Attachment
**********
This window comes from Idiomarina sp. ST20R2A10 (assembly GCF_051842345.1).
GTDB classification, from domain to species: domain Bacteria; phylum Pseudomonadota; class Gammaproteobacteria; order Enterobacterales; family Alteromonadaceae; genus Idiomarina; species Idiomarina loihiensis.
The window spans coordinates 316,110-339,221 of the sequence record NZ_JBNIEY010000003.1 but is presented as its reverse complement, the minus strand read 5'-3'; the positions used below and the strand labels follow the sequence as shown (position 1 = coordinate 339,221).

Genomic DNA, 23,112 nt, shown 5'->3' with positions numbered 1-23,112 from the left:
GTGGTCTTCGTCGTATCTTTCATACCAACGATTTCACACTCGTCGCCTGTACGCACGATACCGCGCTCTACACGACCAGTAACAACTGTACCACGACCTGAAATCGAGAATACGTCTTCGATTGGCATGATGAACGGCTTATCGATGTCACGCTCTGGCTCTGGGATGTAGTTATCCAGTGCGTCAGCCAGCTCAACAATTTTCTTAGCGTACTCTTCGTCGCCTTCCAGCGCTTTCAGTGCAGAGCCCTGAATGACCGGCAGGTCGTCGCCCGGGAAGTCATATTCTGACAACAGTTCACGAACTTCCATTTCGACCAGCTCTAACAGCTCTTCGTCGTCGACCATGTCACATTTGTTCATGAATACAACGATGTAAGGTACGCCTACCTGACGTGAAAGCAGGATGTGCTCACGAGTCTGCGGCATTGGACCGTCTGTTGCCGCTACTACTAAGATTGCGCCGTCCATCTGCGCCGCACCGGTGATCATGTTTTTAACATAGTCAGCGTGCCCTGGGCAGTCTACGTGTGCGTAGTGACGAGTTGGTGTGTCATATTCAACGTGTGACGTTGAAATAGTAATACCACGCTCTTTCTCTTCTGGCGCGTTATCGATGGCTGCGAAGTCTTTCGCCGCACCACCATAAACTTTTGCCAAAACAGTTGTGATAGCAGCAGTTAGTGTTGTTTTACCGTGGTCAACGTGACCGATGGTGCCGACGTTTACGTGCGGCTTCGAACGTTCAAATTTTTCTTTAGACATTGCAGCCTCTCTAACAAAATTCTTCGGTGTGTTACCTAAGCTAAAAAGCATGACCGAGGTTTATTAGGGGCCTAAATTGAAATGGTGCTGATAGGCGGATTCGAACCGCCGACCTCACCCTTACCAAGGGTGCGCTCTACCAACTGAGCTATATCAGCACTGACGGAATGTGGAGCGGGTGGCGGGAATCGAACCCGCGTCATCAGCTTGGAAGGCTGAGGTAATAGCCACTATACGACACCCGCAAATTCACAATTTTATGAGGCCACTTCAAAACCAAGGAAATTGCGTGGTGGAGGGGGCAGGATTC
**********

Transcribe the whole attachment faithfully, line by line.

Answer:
This window comes from Idiomarina sp. ST20R2A10 (assembly GCF_051842345.1).
GTDB classification, from domain to species: domain Bacteria; phylum Pseudomonadota; class Gammaproteobacteria; order Enterobacterales; family Alteromonadaceae; genus Idiomarina; species Idiomarina loihiensis.
The window spans coordinates 316,110-339,221 of the sequence record NZ_JBNIEY010000003.1 but is presented as its reverse complement, the minus strand read 5'-3'; the positions used below and the strand labels follow the sequence as shown (position 1 = coordinate 339,221).

Genomic DNA, 23,112 nt, shown 5'->3' with positions numbered 1-23,112 from the left:
GTGGTCTTCGTCGTATCTTTCATACCAACGATTTCACACTCGTCGCCTGTACGCACGATACCGCGCTCTACACGACCAGTAACAACTGTACCACGACCTGAAATCGAGAATACGTCTTCGATTGGCATGATGAACGGCTTATCGATGTCACGCTCTGGCTCTGGGATGTAGTTATCCAGTGCGTCAGCCAGCTCAACAATTTTCTTAGCGTACTCTTCGTCGCCTTCCAGCGCTTTCAGTGCAGAGCCCTGAATGACCGGCAGGTCGTCGCCCGGGAAGTCATATTCTGACAACAGTTCACGAACTTCCATTTCGACCAGCTCTAACAGCTCTTCGTCGTCGACCATGTCACATTTGTTCATGAATACAACGATGTAAGGTACGCCTACCTGACGTGAAAGCAGGATGTGCTCACGAGTCTGCGGCATTGGACCGTCTGTTGCCGCTACTACTAAGATTGCGCCGTCCATCTGCGCCGCACCGGTGATCATGTTTTTAACATAGTCAGCGTGCCCTGGGCAGTCTACGTGTGCGTAGTGACGAGTTGGTGTGTCATATTCAACGTGTGACGTTGAAATAGTAATACCACGCTCTTTCTCTTCTGGCGCGTTATCGATGGCTGCGAAGTCTTTCGCCGCACCACCATAAACTTTTGCCAAAACAGTTGTGATAGCAGCAGTTAGTGTTGTTTTACCGTGGTCAACGTGACCGATGGTGCCGACGTTTACGTGCGGCTTCGAACGTTCAAATTTTTCTTTAGACATTGCAGCCTCTCTAACAAAATTCTTCGGTGTGTTACCTAAGCTAAAAAGCATGACCGAGGTTTATTAGGGGCCTAAATTGAAATGGTGCTGATAGGCGGATTCGAACCGCCGACCTCACCCTTACCAAGGGTGCGCTCTACCAACTGAGCTATATCAGCACTGACGGAATGTGGAGCGGGTGGCGGGAATCGAACCCGCGTCATCAGCTTGGAAGGCTGAGGTAATAGCCACTATACGACACCCGCAAATTCACAATTTTATGAGGCCACTTCAAAACCAAGGAAATTGCGTGGTGGAGGGGGCAGGATTC